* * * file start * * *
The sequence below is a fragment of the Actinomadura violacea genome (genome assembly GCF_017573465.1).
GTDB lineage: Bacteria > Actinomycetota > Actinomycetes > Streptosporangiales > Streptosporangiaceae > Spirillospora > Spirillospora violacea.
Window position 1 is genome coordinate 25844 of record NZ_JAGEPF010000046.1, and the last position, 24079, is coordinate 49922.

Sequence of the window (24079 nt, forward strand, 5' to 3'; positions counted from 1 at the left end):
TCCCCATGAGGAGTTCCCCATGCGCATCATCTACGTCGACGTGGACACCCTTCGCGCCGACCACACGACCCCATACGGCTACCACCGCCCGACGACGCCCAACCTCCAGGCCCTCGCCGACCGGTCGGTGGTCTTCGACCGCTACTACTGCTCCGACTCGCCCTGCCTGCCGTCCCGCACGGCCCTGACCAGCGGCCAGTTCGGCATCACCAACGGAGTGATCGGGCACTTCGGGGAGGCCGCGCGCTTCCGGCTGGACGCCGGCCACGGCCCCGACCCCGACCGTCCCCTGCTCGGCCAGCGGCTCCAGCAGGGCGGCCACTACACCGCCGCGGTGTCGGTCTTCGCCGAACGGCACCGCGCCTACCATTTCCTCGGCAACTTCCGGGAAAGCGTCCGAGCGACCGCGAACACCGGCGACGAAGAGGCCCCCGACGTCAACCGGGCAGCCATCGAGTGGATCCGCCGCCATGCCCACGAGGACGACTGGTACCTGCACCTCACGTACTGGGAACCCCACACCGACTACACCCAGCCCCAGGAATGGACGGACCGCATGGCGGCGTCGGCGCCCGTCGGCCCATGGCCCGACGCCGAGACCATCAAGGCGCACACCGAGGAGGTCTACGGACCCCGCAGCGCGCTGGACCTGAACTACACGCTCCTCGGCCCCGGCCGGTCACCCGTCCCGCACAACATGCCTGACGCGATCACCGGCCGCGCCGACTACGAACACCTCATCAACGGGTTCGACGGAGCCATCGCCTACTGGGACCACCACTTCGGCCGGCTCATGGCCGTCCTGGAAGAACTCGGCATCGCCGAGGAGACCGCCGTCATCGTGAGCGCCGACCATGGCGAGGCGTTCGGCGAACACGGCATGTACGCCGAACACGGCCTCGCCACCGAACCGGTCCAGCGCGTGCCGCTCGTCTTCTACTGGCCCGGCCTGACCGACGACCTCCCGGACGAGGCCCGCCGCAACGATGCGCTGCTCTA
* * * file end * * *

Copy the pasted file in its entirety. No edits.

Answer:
The sequence below is a fragment of the Actinomadura violacea genome (genome assembly GCF_017573465.1).
GTDB lineage: Bacteria > Actinomycetota > Actinomycetes > Streptosporangiales > Streptosporangiaceae > Spirillospora > Spirillospora violacea.
Window position 1 is genome coordinate 25844 of record NZ_JAGEPF010000046.1, and the last position, 24079, is coordinate 49922.

Sequence of the window (24079 nt, forward strand, 5' to 3'; positions counted from 1 at the left end):
TCCCCATGAGGAGTTCCCCATGCGCATCATCTACGTCGACGTGGACACCCTTCGCGCCGACCACACGACCCCATACGGCTACCACCGCCCGACGACGCCCAACCTCCAGGCCCTCGCCGACCGGTCGGTGGTCTTCGACCGCTACTACTGCTCCGACTCGCCCTGCCTGCCGTCCCGCACGGCCCTGACCAGCGGCCAGTTCGGCATCACCAACGGAGTGATCGGGCACTTCGGGGAGGCCGCGCGCTTCCGGCTGGACGCCGGCCACGGCCCCGACCCCGACCGTCCCCTGCTCGGCCAGCGGCTCCAGCAGGGCGGCCACTACACCGCCGCGGTGTCGGTCTTCGCCGAACGGCACCGCGCCTACCATTTCCTCGGCAACTTCCGGGAAAGCGTCCGAGCGACCGCGAACACCGGCGACGAAGAGGCCCCCGACGTCAACCGGGCAGCCATCGAGTGGATCCGCCGCCATGCCCACGAGGACGACTGGTACCTGCACCTCACGTACTGGGAACCCCACACCGACTACACCCAGCCCCAGGAATGGACGGACCGCATGGCGGCGTCGGCGCCCGTCGGCCCATGGCCCGACGCCGAGACCATCAAGGCGCACACCGAGGAGGTCTACGGACCCCGCAGCGCGCTGGACCTGAACTACACGCTCCTCGGCCCCGGCCGGTCACCCGTCCCGCACAACATGCCTGACGCGATCACCGGCCGCGCCGACTACGAACACCTCATCAACGGGTTCGACGGAGCCATCGCCTACTGGGACCACCACTTCGGCCGGCTCATGGCCGTCCTGGAAGAACTCGGCATCGCCGAGGAGACCGCCGTCATCGTGAGCGCCGACCATGGCGAGGCGTTCGGCGAACACGGCATGTACGCCGAACACGGCCTCGCCACCGAACCGGTCCAGCGCGTGCCGCTCGTCTTCTACTGGCCCGGCCTGACCGACGACCTCCCGGACGAGGCCCGCCGCAACGATGCGCTGCTCTA